The Eltonian Noise Hypothesis
For many decades after Hutchinson (4) first proposed the distinction between the FNs and the RNs, it was almost axiomatic in ecological theory to assume that competitive interactions (more generally, negative interactions) would reduce FN to the RN. Is this assumption valid for Grinnellian niches (17)? There is a complicating factor. The milieu (47) of Eltonian factors represented by B is in practice very difficult to represent as static values assigned to a grid, the way that scenopoetic variables are used to construct the space E. For most species, their biological milieu is simply too finegrained and dynamic in time and space (48) as to permit mapping it at high sampling density over an entire geographic distribution.
The immediate question, then, is how feasible is predicting distributional areas without resorting to data pertinent to B? Lack of documentation of the role of biotic interactions in ENM has been often mentioned as an important limitation to reliable predictions of species' distributions (49) and examples exist in which their inclusion improves predictions of distributions (50). Still, ENMs based entirely on scenopoetic variables have demonstrated considerable predictive value in a variety of cases (37, 51⇓–53). To explain this apparent paradox, two extreme explanations come to mind. First, perhaps Eltonian factors correlate closely with scenopoetic variables, which thus capture an important part of the biotic signature (54). Alternatively, in some cases, Eltonian factors like competition may not affect distributions at the large extents and low resolutions characteristic of geographic distribution maps (55). We call this the Eltonian Noise Hypothesis. For example, for some species, interactions may be extremely important determinants of abundance at spatial resolutions much smaller than the coarsegrained scales typically used in ENM, but at these coarse resolutions the effect may be averagedout, leading to simple “presence” of the species in the much larger cells of a distribution map (24, 56). In cases in which local interactions do have impacts on distributions at geographic extents (57, 58), the Eltonian Noise Hypothesis is falsified.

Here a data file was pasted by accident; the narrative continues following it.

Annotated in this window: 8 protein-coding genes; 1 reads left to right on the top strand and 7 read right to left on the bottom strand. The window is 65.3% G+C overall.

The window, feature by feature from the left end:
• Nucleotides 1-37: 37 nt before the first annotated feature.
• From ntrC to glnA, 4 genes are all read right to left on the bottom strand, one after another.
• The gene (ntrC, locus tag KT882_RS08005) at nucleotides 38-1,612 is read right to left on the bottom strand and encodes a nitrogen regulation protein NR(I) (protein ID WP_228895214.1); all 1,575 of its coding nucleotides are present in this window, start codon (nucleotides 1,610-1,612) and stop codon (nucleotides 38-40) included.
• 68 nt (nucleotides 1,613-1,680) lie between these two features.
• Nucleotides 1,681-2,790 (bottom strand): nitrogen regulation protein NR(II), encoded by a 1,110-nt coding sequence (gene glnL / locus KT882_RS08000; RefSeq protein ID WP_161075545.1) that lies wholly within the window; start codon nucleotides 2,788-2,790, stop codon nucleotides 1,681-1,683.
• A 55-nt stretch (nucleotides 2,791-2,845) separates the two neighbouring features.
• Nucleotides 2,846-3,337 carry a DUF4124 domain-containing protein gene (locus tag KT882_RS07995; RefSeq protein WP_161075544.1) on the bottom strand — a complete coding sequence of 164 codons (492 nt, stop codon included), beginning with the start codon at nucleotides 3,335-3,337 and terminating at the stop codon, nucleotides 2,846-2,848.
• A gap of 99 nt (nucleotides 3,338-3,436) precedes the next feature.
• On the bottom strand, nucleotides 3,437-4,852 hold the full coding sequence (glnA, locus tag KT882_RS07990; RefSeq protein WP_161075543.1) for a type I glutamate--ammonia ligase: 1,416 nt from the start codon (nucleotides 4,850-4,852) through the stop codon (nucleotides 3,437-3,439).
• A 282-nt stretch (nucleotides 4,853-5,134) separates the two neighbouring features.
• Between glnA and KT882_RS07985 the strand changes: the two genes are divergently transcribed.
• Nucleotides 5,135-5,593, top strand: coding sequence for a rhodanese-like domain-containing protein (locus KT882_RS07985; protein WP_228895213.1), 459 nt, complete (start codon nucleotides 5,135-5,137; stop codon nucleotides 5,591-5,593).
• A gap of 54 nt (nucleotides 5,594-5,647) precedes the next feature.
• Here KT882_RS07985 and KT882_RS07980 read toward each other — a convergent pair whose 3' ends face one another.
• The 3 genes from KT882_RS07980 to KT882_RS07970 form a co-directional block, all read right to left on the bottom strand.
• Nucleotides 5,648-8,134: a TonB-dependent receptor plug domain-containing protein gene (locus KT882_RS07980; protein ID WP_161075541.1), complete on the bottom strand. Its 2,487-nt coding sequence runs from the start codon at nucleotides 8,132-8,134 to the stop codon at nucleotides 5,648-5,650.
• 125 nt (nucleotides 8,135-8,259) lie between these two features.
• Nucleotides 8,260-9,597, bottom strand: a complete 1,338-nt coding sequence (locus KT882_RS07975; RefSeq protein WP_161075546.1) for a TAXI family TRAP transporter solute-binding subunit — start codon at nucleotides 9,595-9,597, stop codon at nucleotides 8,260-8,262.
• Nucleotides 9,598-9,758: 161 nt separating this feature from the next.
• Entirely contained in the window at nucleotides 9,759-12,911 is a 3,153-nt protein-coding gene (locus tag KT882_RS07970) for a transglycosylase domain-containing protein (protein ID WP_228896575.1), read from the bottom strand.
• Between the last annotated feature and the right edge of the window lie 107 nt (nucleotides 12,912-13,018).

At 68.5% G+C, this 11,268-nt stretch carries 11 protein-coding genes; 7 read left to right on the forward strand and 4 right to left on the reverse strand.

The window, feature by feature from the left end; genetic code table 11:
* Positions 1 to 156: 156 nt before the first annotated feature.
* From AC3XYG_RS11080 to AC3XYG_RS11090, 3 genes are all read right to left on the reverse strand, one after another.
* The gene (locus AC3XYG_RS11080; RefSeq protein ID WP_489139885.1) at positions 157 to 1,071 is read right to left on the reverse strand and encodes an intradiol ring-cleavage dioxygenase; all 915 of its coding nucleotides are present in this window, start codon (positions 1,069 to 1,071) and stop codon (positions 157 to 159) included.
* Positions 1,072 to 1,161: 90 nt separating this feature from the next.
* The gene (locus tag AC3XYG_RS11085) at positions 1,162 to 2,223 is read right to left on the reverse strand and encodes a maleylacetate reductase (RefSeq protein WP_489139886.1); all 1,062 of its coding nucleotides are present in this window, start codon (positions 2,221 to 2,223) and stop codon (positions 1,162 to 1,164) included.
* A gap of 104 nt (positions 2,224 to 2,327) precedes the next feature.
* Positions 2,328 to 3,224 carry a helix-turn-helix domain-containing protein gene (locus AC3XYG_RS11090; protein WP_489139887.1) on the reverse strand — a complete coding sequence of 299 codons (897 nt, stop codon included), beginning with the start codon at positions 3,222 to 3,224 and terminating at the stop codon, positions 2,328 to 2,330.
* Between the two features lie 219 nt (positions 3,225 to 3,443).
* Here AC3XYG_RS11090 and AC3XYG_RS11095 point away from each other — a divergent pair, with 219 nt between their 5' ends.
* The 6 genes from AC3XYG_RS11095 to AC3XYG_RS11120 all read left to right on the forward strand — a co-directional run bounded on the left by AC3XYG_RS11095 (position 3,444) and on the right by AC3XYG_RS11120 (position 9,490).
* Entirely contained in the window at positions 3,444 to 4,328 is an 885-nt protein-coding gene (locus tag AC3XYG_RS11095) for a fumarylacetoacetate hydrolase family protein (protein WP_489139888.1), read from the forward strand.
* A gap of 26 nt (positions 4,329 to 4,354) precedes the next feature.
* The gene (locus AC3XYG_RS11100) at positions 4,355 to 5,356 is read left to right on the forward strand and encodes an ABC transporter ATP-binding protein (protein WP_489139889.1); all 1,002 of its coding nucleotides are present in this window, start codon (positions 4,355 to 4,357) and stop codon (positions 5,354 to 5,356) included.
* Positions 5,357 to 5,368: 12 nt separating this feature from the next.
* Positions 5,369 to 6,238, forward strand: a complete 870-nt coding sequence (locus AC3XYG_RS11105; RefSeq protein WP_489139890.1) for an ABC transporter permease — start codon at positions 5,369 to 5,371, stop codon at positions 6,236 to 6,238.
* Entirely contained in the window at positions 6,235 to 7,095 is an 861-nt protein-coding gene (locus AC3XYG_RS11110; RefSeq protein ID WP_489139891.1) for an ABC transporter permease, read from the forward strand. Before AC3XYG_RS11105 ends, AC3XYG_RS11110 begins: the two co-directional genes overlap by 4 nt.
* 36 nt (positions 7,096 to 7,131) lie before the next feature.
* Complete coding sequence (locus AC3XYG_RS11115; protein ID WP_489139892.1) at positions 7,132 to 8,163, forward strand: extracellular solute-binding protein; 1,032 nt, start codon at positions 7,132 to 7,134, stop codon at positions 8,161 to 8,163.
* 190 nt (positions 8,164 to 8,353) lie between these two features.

It is perfectly feasible to map parts of A based on species' distributional characteristics in relation to the values of coarsegrained scenopoetic variables. Such maps mostly show smoothly changing patterns, with obvious effects of elevation, slope orientation, climate patterns, etc. How would a map of B look? In one of the scarce works reporting on the spatial structure of mortality causes over the entire distribution of a species, Brewer and Gaston (54) showed that biotic mortality factors affecting populations of a leafminer varied significantly across localities. Thompson (48) reviewed other examples, confirming the possibility that the details and effects of bionomic interactions, such as the presence and impact of mutualists, competitors, and predators can change dramatically across the geographic distribution of a species. These findings suggest that the BAM diagram's abstract representation of B as a compact circle may be misleading. The sets A and B probably have rather contrasting spatial structures, A with longranged autocorrelations, and B requiring finegrained spatial characterization. Without a much larger empirical database about such factors, the relative roles of Grinnellian and Eltonian factors in determining distributions would be difficult to assess.